Shuca, aka: Sūcā, Suca, Śuca, Śucā, Sūca; 5 Definition(s)
Shuca means something in Hinduism, Sanskrit. If you want to know the exact meaning, history, etymology or English translation of this term then check out the descriptions on this page. Add your comment or reference to a book if you want to contribute to this summary article.
The Sanskrit terms Śuca and Śucā can be transliterated into English as Suca or Shuca, using the IAST transliteration scheme (?).
Alternative spellings of this word include Shucha.
Purana and Itihasa (epic history)
Śuca (शुच).—A son of Nariṣyanta.*
- * Matsya-purāṇa 12. 20.
The Purana (पुराण, purāṇas) refers to Sanskrit literature preserving ancient India’s vast cultural history, including historical legends, religious ceremonies, various arts and sciences. The eighteen mahapuranas total over 400,000 shlokas (metrical couplets) and date to at least several centuries BCE.
Natyashastra (theatrics and dramaturgy)
Sūcā (सूचा) refers to one of the representations through which the body (śārīra) expresse itself, according to the Nāṭyaśāstra chapter 24. It is also known by the name Sūcābhinaya. These bodily expressions, or representations (abhinaya), are to be executed in accordance with the psychological states (bhāva) and sentiments (rasa) available in the dramatic play (nāṭya). It forms a part of sāmānyābhinaya, or “harmonious representation”.
The sūcā representation is meant to be combined with dance. According to the Nāṭyaśāstra, “when the meaning of a sentence or the sentence itself is indicated first by sattva and gestures (aṅga, āṅgika), and then a verbal representation (vācika) is made, it is called Sūcā”.Source: Wisdom Library: Nāṭya-śāstra
Natyashastra (नाट्यशास्त्र, nāṭyaśāstra) refers to both the ancient Indian tradition (śāstra) of performing arts, (nāṭya, e.g., theatrics, drama, dance, music), as well as the name of a Sanskrit work dealing with these subjects. It also teaches the rules for composing dramatic plays (nataka) and poetic works (kavya).
Languages of India and abroad
Śucā (शुचा).—f. [śuc-kvip ṭāp vā]
1) Grief, sorrow, affliction, distress; विकलकरणः पाण्डुछायः शुचा परिदुर्बलः (vikalakaraṇaḥ pāṇḍuchāyaḥ śucā paridurbalaḥ) U. 3.22; कामं जीवति मे नाथ इति सा विजहौ शुचम् (kāmaṃ jīvati me nātha iti sā vijahau śucam) R.12.75;8. 72; Me.9; Ś.4.18.
2) (pl.) Tears; भूतलेऽनुपतन्त्यस्मिन् विना ते प्राणिनां शुचः (bhūtale'nupatantyasmin vinā te prāṇināṃ śucaḥ) Bhāg.1.17.8.
See also (synonyms): śuc.
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Sūca (सूच).—A pointed shoot or blade of Kuśa grass.
Derivable forms: sūcaḥ (सूचः).
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3) Spying out, seeing, sight.Source: DDSA: The practical Sanskrit-English dictionary
(-cā) Sorrow, distress: see śuc .
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(-caḥ) A pointed shoot or blade of the Kuśa grass. f. (-cī) A needle: see sūci. f.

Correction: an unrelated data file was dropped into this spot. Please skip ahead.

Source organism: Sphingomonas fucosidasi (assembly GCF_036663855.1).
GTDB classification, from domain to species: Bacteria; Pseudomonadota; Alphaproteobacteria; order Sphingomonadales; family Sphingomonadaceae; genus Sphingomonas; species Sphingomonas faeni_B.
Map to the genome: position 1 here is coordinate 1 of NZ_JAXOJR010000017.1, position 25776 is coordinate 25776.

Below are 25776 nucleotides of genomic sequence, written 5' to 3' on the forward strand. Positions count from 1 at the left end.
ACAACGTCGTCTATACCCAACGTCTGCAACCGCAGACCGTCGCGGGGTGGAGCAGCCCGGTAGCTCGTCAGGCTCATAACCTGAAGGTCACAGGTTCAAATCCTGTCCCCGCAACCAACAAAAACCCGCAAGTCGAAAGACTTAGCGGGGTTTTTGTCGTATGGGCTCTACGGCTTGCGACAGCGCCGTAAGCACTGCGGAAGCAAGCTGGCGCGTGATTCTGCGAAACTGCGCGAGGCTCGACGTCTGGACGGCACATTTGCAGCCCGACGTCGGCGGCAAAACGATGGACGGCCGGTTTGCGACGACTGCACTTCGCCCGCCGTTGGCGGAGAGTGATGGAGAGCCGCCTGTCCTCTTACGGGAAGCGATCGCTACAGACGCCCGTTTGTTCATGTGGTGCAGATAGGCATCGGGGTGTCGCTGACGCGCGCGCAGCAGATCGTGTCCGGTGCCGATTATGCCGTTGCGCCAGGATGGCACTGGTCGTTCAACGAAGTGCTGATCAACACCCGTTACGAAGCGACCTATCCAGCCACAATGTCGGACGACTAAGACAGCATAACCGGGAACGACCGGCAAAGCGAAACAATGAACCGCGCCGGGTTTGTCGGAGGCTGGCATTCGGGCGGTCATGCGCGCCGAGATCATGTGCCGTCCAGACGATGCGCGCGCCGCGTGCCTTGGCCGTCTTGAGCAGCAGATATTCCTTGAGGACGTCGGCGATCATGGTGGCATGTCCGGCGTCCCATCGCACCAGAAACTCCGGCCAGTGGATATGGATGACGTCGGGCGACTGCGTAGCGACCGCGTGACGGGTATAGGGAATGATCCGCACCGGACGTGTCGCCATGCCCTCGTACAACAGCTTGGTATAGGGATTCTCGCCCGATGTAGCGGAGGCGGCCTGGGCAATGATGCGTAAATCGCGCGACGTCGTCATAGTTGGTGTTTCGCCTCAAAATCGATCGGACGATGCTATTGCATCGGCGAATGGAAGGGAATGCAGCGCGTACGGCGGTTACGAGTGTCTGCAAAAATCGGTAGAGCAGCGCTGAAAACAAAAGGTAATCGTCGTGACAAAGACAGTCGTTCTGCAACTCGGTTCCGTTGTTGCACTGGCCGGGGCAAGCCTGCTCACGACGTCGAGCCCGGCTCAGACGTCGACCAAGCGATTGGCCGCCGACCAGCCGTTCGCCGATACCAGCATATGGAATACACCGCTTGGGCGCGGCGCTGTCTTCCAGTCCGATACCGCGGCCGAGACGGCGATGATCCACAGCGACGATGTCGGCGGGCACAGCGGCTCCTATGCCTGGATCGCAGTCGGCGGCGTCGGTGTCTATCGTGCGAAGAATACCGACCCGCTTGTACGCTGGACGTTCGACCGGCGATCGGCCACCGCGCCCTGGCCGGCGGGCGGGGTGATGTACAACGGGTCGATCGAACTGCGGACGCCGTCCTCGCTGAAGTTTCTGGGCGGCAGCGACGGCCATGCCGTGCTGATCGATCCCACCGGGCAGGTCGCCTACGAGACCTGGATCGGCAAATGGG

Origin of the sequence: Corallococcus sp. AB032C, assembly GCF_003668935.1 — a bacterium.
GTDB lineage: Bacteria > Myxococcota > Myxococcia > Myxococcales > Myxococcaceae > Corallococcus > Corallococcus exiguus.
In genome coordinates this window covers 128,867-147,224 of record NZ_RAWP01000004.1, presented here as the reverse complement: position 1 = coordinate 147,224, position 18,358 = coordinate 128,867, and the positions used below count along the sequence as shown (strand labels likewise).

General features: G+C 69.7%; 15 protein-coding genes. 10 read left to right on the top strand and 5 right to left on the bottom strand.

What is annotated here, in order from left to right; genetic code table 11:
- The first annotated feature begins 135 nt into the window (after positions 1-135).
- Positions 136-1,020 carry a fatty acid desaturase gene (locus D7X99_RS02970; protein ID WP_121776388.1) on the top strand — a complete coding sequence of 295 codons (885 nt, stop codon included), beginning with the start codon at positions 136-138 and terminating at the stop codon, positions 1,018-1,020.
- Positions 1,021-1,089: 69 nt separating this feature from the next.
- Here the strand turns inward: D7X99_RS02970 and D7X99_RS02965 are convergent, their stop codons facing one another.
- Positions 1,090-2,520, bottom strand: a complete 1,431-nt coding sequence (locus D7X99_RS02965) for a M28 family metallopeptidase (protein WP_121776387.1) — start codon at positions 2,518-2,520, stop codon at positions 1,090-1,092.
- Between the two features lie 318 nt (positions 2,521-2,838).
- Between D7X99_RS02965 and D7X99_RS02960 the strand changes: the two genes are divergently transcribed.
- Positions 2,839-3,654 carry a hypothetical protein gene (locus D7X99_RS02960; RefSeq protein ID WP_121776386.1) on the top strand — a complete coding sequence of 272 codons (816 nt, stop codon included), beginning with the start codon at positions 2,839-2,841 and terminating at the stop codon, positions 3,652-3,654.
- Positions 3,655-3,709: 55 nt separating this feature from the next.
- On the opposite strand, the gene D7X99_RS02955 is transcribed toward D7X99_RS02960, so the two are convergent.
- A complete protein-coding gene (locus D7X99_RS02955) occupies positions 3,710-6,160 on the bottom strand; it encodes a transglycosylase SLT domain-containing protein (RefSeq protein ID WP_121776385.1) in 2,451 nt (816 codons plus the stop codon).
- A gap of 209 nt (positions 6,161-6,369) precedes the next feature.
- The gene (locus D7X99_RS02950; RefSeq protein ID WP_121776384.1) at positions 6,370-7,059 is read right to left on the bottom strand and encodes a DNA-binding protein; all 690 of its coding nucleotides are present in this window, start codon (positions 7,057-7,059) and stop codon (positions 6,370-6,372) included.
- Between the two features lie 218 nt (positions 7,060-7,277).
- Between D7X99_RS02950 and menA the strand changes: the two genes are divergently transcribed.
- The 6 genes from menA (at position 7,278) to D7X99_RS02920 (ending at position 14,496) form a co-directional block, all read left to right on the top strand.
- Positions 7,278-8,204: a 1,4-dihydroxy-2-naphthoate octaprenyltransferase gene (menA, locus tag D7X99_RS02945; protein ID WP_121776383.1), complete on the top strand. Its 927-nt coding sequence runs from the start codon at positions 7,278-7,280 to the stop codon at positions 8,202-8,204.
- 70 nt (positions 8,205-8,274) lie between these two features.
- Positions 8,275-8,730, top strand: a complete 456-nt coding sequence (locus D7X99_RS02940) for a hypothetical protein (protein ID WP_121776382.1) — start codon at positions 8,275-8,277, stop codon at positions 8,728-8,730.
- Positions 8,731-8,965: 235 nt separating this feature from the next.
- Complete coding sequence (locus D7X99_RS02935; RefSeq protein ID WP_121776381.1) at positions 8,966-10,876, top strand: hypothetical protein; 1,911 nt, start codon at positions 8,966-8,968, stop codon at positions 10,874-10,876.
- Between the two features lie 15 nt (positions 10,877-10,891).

(-cā) 1. Gesticulation. 2. Sight, seeing. 3. Piercing. E. siv to sew, caṭ Unadi aff., and ū substituted for the final; or sūc to make known, affs. ac and ṭāp .Source: Cologne Digital Sanskrit Dictionaries: Shabda-Sagara Sanskrit-English Dictionary
Sanskrit, also spelled संस्कृतम् (saṃskṛtam), is an ancient language of India commonly seen as the grandmother of the Indo-European language family. Closely allied with Prakrit and Pali, Sanskrit is more exhaustive in both grammar and terms and has the most extensive collection of literature in the world, greatly surpassing its sister-languages Greek and Latin.
Search found 18 related definition(s) that might help you understand this better. Below you will find the 15 most relevant articles:
Sūcābhinaya (सूचाभिनय) is another name for simply sūcā, one of the representations through whic...
Pāṇḍu (पाण्डु).—mfn. (-ṇḍuḥ-ṇḍuḥ-ṇḍu) Pale of yellowish white. m. (-ṇḍuḥ) 1. Pale or yellowish ...
Śuci (शुचि).—mfn. (-ciḥ-ciḥ-ci) 1. White. 2. Clean, cleansed, purified. 3. Pure, pious, exempt ...
Śarīra (शरीर) refers to the “body” of three types, as defined in the Śivapurāṇa 1.18. According...
Darśana (दर्शन) refers to “receiving a blessed sight of the deity”.—A pūjā involves three actio...
Aṇu (अणु).—m. (-ṇuḥ) 1. An atom, a minute and elementary particle of matter. 2. A sort of grain...
Aṅkura (अङ्कुर) or Aṅkūra refers to the “sprouts” (of trees), as mentioned in a list of four sy...
1) Nariṣyanta (नरिष्यन्त).—Son of Vaivasvata Manu. He was a brother of Ikṣvāku. (Bhāgavata, Ska...
Śuc (शुच्).—I. 1 P. (śocati)1) To be sorry, grieve for, bewail, mourn; अरोदीद्रावणोऽशोचीन्मोहं ...
Vācya (वाच्य).—mfn. (-cyaḥ-cyā-cyaṃ) 1. Vile, bad. 2. Vile, contemptible, low, outcast. 3. Fit ...
Saṃsthita (संस्थित).—mfn. (-taḥ-tā-taṃ) 1. Dead, deceased. 2. Ended, finished. 3. Established, ...
Anuśocana (अनुशोचन).—n. (-naṃ) Sorrow, repentance. E. anu before, śuca to grieve, and lyuṭ aff.
jātāpāyā (जातापाया).—m Decline, wane, decrease.
Anusūcaka (अनुसूचक).—mfn. (-kaḥ-kā-kaṃ) Indicative of, pointing out. E. anu before ṣūca to poin...
sucaṇēṃ (सुचणें).—v i Come into the mind; suggest itself to.
Search found 3 books and stories containing Shuca, Sūcā, Suca, Śuca, Śucā, Sūca; (plurals include: Shucas, Sūcās, Sucas, Śucas, Śucās, Sūcas). You can also click to the full overview containing English textual excerpts. Below are direct links for the most relevant articles:
Brihad Bhagavatamrita (by Śrīla Sanātana Gosvāmī)
Verse 2.6.288 < [Chapter 6 - Abhīṣṭa-lābha: The Attainment of All Desires]
Verse 1.6.54 < [Chapter 6 - Priyatama: The Most Beloved]
Verse 1.4.69 < [Chapter 4 - Bhakta: The Devotee]
The Natyashastra (by Bharata-muni)
A History of Indian Philosophy Volume 3 (by Surendranath Dasgupta)